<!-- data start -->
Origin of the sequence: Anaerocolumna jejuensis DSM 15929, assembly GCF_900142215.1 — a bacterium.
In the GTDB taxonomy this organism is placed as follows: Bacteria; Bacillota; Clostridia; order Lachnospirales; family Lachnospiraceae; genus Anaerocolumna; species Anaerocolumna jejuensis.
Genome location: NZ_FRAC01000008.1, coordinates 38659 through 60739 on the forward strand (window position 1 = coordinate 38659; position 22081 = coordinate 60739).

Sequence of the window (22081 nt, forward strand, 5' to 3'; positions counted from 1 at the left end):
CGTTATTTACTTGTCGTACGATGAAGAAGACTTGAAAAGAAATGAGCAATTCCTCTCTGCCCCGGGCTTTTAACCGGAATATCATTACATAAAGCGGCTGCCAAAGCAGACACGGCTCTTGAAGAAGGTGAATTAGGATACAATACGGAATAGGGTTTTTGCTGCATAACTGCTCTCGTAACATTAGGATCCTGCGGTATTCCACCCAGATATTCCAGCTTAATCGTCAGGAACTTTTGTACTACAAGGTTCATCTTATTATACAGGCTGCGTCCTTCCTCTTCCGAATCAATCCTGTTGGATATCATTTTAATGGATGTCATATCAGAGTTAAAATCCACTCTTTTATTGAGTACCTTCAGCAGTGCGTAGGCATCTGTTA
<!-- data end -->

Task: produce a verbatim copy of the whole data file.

Origin of the sequence: Anaerocolumna jejuensis DSM 15929, assembly GCF_900142215.1 — a bacterium.
In the GTDB taxonomy this organism is placed as follows: Bacteria; Bacillota; Clostridia; order Lachnospirales; family Lachnospiraceae; genus Anaerocolumna; species Anaerocolumna jejuensis.
Genome location: NZ_FRAC01000008.1, coordinates 38659 through 60739 on the forward strand (window position 1 = coordinate 38659; position 22081 = coordinate 60739).

Sequence of the window (22081 nt, forward strand, 5' to 3'; positions counted from 1 at the left end):
CGTTATTTACTTGTCGTACGATGAAGAAGACTTGAAAAGAAATGAGCAATTCCTCTCTGCCCCGGGCTTTTAACCGGAATATCATTACATAAAGCGGCTGCCAAAGCAGACACGGCTCTTGAAGAAGGTGAATTAGGATACAATACGGAATAGGGTTTTTGCTGCATAACTGCTCTCGTAACATTAGGATCCTGCGGTATTCCACCCAGATATTCCAGCTTAATCGTCAGGAACTTTTGTACTACAAGGTTCATCTTATTATACAGGCTGCGTCCTTCCTCTTCCGAATCAATCCTGTTGGATATCATTTTAATGGATGTCATATCAGAGTTAAAATCCACTCTTTTATTGAGTACCTTCAGCAGTGCGTAGGCATCTGTTA